In the eyes of Deity a cleansed and perfect universe alone will be found the fitting result and reward for such sacrifice as Christ has made. Such an outcome is worthy of God, and since He is positive about it, as His Word shows, then joyous assurance may be ours. Only so do we think of Christ as we ought to think.
Well prepared are we now to be apprised of the next glorious truth, that He "is seated at the right hand of the Majesty among the high." The glorified Man is richly endowed with the qualities so needful for right governance--One Who thinks as God thinks, Who sees as God sees, and Who will act as God, and for God Himself. In Him, grace will mightily demonstrate its potency. What we now know as civilization will be wondrously and vastly changed. Work-a-day life will be a delight, and the whole earth a pleasure to behold. It is the Lord's, with the fullness, the fertility thereof.
And if on earth His Kingship means so much, what will be its expression in realms above? Lifted there, we shall be as God's ambassadors, ministers of His love and grace. And the knowledge we have experienced as humans, of God's most wonderful favor, we shall so tell forth, that a response will quickly be wakened. And, ever growing, it shall come to pass that beings everywhere praise their Lord and King. In perfect understanding, shall they worship and adore.
The vision of a transformed earth, and of enlightened heavens, is no idle fantasy. It is one most clearly limned upon the sacred page, the high placement of God's Son being its sure augury. And then, ah then, in the vast circle of His presence, what dreams will be realized!
Will there be any room for tears and pain,
For dim grey twilights, sighing wind, and rain,
Mist-wreaths, and flying clouds, the thunder's roar,
The surf a sobbing on a lonely shore,
With all the yearnings these do shadow forth?
Is the pathetic minor but for earth,
And will the heavens resound with joy alone,
Though sadness often wakes a deeper tone?
Must all of life fall off that cannot show
Some fruit that did to full perfection grow?
May not all discords to one concord lead--
Whose every missing note would leave a need
Vast, unimagined as a world untrod--
A perfect harmony Whose name is God?
Such questions wait on the perfect Ruler of the heavens and the earth. His fiats will affect the whole range of life. The elements of creation will blend for the well-being of all. And, as peoples of every clime look to Him, in a far deeper way than they now look to the rulers of the earth, there will be an ever-increasing impulse Godward. Veils, which down the centuries had clouded the mind, will be marvelously lifted. Then, with vision crystal clear, true expression will be given to dormant powers, and life will be as God means it to be, a thing of light and beauty.
And now, the contemplation of this radiant cluster of titles closes on a lovely phrase. Still of Him we read, as "becoming so much better than messengers, as He has enjoyed the allotment of a more excellent name than they." What a gathering up, what an essence of perfection! Truly, His name is as ointment poured forth. How glorious, time and His tireless grace will show.
His distinguished name. There are doubtless distinctions of rank, and illustrious names among God's messengers. But they all serve as ministers of God, and also stand charged with fealty and homage to His Son. He is presented to them as worthy of their worship, and they are attendant upon Him in all the will of God. It has not been given to them to communicate the heart of God, to express in deepest reality His far-reaching love. They have not known the exquisite nearness existing between God and the Son of His love. Yet in this nearness lies the secret of His merit--a merit of such quality as to place the whole universe under obligation.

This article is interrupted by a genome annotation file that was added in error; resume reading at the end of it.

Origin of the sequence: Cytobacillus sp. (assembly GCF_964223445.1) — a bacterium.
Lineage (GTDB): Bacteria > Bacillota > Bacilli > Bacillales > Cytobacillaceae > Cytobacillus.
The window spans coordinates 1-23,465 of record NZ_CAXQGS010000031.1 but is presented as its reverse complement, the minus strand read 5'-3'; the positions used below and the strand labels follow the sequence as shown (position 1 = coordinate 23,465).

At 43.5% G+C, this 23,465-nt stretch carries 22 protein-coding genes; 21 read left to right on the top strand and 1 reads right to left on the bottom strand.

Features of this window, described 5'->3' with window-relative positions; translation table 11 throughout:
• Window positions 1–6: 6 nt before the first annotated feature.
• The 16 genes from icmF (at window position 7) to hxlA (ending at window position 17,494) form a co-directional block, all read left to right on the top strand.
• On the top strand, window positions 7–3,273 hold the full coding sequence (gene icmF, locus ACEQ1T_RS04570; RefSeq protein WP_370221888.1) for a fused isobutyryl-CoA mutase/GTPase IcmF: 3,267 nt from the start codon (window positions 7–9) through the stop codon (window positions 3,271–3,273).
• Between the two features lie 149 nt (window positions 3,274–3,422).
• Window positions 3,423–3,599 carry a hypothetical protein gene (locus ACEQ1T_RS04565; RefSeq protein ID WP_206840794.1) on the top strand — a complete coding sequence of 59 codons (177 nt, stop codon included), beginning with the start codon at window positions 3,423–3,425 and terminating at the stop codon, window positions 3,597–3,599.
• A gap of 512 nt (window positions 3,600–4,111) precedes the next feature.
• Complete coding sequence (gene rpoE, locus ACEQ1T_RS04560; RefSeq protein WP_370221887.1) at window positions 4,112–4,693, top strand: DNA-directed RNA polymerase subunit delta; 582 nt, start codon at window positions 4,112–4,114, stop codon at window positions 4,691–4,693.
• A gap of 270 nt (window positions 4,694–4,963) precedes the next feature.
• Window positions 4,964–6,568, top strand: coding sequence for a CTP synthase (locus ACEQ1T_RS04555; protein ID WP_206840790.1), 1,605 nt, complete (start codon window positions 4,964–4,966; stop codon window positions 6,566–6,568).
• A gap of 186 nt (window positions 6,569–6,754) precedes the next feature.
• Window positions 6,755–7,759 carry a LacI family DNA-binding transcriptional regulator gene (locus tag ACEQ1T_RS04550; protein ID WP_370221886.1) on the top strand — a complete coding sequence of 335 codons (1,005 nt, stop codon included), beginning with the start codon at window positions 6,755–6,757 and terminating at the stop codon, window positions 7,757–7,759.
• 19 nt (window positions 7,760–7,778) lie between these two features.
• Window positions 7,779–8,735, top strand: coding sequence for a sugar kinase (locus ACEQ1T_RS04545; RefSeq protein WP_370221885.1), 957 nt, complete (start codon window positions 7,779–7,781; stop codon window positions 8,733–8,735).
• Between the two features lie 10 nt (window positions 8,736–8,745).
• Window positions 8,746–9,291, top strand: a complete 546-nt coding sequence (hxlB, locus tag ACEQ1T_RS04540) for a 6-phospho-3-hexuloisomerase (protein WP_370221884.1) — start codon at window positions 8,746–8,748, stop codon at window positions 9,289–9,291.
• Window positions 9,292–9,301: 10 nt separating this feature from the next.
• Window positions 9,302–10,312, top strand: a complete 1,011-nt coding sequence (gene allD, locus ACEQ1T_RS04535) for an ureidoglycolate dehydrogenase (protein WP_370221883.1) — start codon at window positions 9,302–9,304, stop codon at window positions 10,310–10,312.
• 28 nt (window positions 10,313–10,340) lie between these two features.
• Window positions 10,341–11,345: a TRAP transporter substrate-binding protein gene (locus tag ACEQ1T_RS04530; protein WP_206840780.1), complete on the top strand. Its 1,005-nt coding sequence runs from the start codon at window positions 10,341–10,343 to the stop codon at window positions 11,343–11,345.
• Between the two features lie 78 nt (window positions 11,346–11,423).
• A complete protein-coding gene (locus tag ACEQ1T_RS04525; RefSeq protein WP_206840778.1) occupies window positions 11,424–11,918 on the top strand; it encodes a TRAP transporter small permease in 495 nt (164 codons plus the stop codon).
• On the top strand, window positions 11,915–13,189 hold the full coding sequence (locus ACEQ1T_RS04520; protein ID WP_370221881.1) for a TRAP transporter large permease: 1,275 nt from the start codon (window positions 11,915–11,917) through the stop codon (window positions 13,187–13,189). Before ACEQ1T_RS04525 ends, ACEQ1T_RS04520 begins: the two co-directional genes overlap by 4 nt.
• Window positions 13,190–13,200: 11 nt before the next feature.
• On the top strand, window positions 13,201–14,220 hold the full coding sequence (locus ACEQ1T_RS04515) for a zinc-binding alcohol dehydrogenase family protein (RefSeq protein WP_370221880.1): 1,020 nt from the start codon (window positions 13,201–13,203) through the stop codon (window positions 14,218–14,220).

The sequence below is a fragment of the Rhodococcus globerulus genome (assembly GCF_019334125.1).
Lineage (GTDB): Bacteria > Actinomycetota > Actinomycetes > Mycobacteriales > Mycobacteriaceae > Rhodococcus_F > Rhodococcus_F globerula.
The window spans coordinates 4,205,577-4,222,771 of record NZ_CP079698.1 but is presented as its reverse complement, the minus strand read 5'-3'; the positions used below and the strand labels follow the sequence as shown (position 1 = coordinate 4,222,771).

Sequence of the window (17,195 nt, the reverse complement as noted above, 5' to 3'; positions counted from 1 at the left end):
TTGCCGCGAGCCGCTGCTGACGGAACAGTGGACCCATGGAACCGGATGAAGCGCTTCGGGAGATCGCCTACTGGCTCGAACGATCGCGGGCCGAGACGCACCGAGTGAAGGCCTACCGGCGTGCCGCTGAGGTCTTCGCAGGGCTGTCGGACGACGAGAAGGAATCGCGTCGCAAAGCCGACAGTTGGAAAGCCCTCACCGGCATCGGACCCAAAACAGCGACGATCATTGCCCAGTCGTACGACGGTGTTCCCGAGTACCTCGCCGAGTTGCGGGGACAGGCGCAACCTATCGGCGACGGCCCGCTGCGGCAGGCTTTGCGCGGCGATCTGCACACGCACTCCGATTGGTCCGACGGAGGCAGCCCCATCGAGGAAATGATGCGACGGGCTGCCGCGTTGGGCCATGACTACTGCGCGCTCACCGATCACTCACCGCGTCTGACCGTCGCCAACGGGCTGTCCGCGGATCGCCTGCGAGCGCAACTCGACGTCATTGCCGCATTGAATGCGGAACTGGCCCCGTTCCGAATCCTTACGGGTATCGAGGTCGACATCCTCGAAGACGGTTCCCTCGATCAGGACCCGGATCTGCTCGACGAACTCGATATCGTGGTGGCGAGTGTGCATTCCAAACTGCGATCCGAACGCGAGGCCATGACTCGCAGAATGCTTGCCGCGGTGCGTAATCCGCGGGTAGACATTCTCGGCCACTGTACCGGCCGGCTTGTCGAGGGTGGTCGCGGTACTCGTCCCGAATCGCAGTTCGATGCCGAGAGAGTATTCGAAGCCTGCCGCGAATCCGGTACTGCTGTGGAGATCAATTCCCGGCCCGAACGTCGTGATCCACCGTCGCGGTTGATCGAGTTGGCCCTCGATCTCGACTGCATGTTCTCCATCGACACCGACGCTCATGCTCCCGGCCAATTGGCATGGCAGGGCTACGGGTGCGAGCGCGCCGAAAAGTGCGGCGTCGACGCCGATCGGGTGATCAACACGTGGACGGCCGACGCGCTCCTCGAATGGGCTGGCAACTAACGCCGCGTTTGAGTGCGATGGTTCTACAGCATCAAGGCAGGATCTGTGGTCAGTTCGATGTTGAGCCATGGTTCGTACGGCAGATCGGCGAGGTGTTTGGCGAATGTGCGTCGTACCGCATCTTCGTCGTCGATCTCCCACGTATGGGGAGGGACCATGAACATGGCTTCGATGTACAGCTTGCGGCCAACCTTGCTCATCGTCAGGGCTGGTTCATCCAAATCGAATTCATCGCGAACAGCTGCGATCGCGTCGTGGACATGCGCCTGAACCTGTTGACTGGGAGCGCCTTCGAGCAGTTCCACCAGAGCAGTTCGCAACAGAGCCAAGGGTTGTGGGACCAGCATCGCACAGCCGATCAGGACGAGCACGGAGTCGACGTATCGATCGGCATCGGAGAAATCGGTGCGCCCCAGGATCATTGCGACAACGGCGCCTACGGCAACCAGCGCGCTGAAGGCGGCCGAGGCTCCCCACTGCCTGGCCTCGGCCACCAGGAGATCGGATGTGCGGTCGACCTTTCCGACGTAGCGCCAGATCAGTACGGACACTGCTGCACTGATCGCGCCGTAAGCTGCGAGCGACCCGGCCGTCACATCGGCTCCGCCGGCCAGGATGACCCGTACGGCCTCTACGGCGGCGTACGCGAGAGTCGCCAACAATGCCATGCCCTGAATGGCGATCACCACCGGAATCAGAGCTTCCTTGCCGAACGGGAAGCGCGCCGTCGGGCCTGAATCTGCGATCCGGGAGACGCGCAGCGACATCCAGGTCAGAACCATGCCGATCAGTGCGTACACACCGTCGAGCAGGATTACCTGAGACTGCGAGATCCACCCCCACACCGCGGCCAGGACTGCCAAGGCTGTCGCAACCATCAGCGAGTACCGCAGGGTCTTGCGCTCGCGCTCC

It is, however, an obligation conferring a most precious privilege. To acknowledge it is to experience a deep satisfaction. His merit, His service and His sacrifice are of an absolutely unique kind. And that the knowledge of it should have come to our hearts with its rare health and blessedness will always be a wonderful thing to relate. How laggard is human acknowledgment of its value and meaning! In contrast how swiftly came God's own majestic acceptance of His worth!
"Wherefore, also, God highly exalts Him, and graces Him with the name which is over every name, that, in the name of Jesus every knee should be bowing, celestial and terrestrial and subterranean, and every tongue should be acclaiming Jesus Christ as Lord, for the glory of God, the Father"
What a name! And of what proven excellence! Well may it stand by itself. What are names of earth, or even heaven, beside the name of Jesus? And though so few acknowledge its inherent power, yet the distinction and dignity of it does but await the joyous fulfillment of God's purpose concerning it. His name was to be called Jesus. He was born a Saviour. He is Christ the Lord, not only of messengers, but of all powers beside. And in the ineffable scene of His triumph, when all clouds of sin, doubt and ignorance shall have been dispelled, all will avow the excellence of His name.
For ourselves, we thank God that to our hearts His name is even now the one of rarest distinction. Day by day we see and hear names of varied consequence, but our inmost thought finds truest peace and joy in one great name alone. It gathers up all that is good, all that is best, for all time. It tells us of One outstanding, of One preeminent. Therefore, we are satisfied, and blest indeed.
Most truly have we surveyed an assemblage of splendid things, an array of words surpassing human thought. They speak of the superiority of Christ, of His rare, God-given ascendancy. They tell of a peerless majesty, and in line with other tributes, bespeak the worth-while-ness of regard to their truth.
Sevenfold brilliance--a cluster of flashing light. He, the Son of God's love, the Christ of God, is Enjoyer of the allotment of the universe, Maker of the eons also. Effulgence of God's glory and Emblem of His assumption. He is carrying on the universe by His powerful declaration. Therefore its Upholder, its Sustainer. Making a cleansing of sins, He is seen as Redeemer and Reconciler. Seated at the right hand of the Majesty among the high, He is Ruler of all realms. And, absolutely Supreme, becoming so much better than messengers as He has enjoyed the allotment of a more excellent name than they.
How precious the thought, and of what nearness it whispers to our hearts.
"I shall be to Him for a Father,
And He shall be to Me for a Son."
What gathered beauty of grace and truth God's Word can show! Galaxy indeed!